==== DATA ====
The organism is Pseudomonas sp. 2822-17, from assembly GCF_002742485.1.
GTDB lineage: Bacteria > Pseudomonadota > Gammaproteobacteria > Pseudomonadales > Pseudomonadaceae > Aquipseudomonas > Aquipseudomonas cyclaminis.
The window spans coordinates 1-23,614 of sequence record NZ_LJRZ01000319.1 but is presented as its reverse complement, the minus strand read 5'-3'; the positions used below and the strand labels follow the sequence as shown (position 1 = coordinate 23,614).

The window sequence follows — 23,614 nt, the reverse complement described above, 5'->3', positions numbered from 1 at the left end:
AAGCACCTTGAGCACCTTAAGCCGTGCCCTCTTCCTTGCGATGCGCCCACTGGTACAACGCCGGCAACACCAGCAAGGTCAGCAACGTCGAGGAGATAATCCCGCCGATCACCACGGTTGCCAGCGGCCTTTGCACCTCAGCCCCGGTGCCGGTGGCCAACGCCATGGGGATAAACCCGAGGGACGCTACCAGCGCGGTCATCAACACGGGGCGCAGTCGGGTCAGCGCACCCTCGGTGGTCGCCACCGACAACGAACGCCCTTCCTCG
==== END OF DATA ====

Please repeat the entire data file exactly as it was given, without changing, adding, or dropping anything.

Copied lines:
The organism is Pseudomonas sp. 2822-17, from assembly GCF_002742485.1.
GTDB lineage: Bacteria > Pseudomonadota > Gammaproteobacteria > Pseudomonadales > Pseudomonadaceae > Aquipseudomonas > Aquipseudomonas cyclaminis.
The window spans coordinates 1-23,614 of sequence record NZ_LJRZ01000319.1 but is presented as its reverse complement, the minus strand read 5'-3'; the positions used below and the strand labels follow the sequence as shown (position 1 = coordinate 23,614).

The window sequence follows — 23,614 nt, the reverse complement described above, 5'->3', positions numbered from 1 at the left end:
AAGCACCTTGAGCACCTTAAGCCGTGCCCTCTTCCTTGCGATGCGCCCACTGGTACAACGCCGGCAACACCAGCAAGGTCAGCAACGTCGAGGAGATAATCCCGCCGATCACCACGGTTGCCAGCGGCCTTTGCACCTCAGCCCCGGTGCCGGTGGCCAACGCCATGGGGATAAACCCGAGGGACGCTACCAGCGCGGTCATCAACACGGGGCGCAGTCGGGTCAGCGCACCCTCGGTGGTCGCCACCGACAACGAACGCCCTTCCTCG